Study finds link between low Vitamin D and heart disease, cancer, and all-cause mortality

A vast review of studies on Vitamin D has concluded that people with low levels of the vitamin had a 35 percent increased risk of death from heart disease, a 14 percent higher risk of death from cancer, and a greater risk of death from all causes as well.

The authors of this review, who came from a wide range of European and US universities, also looked at the usefulness of supplements, and found that there was no benefit from taking Vitamin D2. However, when they studied middle-aged and older adults who took Vitamin D3, they found an 11% reduction in risk of death from all causes. They also estimated that up to two-thirds of the people in Europe and the US are deficient in Vitamin D, and they calculated that about 13% of all deaths in the US, and about 9% of all deaths in Europe, are linked to low Vitamin D levels.

NYBC’s comment: This review suggests that it is crucial to supplement with Vitamin D3—-which is the type of Vitamin D stocked by NYBC. Older forms of supplementation, such as Vitamin D2-fortified milk, may not have benefit, according to this research. Secondly, though some have argued that low Vitamin D may simply be a side effect of disease processes that can’t be reversed by supplementing, we believe that this study also offers evidence that, especially when people are known to be deficient in Vitamin D (as is often the case in older populations, or among HIV+ people), supplementing with D3 has the potential to reduce disease risks, and indeed may reduce the overall risk of mortality.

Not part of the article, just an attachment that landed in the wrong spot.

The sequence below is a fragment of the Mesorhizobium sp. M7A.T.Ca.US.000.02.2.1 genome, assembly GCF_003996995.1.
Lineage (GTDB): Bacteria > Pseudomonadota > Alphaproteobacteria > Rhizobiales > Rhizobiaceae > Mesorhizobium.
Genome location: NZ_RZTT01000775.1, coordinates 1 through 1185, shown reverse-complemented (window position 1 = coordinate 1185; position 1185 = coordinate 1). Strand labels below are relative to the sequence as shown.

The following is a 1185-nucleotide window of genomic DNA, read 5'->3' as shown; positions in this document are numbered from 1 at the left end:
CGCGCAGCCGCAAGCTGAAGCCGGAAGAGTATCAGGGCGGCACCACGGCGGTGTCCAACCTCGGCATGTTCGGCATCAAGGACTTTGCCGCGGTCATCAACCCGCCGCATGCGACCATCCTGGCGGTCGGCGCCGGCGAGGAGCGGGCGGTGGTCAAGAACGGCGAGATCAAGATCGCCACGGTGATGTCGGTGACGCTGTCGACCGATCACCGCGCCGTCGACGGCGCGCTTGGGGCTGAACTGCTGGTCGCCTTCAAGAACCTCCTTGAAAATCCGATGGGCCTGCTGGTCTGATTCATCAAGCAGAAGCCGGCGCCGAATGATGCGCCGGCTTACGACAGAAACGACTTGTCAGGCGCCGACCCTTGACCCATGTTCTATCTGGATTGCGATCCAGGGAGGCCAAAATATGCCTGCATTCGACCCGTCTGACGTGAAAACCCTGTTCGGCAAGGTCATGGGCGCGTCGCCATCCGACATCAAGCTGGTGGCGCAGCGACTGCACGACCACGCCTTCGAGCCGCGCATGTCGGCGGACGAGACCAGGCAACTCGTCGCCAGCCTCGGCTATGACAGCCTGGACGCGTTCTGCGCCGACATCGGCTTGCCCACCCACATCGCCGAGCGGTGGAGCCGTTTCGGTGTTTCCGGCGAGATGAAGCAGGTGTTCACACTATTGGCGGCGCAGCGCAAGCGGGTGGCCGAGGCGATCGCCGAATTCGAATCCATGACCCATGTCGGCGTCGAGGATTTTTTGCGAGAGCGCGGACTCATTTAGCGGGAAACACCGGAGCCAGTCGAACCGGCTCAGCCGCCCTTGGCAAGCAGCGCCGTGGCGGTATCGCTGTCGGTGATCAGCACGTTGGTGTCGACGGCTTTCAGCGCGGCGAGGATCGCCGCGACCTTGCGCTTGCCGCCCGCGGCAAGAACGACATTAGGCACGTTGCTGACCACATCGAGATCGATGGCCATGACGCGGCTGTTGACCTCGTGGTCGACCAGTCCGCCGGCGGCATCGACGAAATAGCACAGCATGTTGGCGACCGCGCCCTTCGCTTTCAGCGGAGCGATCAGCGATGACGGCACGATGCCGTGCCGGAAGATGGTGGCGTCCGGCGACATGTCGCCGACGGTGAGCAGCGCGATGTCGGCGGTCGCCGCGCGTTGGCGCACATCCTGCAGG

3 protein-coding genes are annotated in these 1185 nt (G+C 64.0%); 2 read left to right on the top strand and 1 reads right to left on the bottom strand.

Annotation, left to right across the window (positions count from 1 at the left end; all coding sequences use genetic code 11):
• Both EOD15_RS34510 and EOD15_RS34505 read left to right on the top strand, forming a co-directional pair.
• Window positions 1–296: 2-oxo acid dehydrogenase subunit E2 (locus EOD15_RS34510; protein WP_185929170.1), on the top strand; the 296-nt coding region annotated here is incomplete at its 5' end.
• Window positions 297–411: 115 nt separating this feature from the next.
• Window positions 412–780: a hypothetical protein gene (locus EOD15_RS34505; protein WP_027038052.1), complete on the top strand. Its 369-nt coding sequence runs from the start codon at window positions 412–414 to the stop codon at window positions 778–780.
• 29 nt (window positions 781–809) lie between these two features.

See NYBC’s catalog for more detailed recommendations on Vitamin D3 supplementation:

Vitamins and Minerals – NYBC Catalog

Reference:

Chowdhury, R et al. Vitamin D and risk of cause specific death: systematic review and meta-analysis of observational cohort and randomised intervention studies. BMJ April 2014; 348 doi: http://dx.doi.org/10.1136/bmj.g1903

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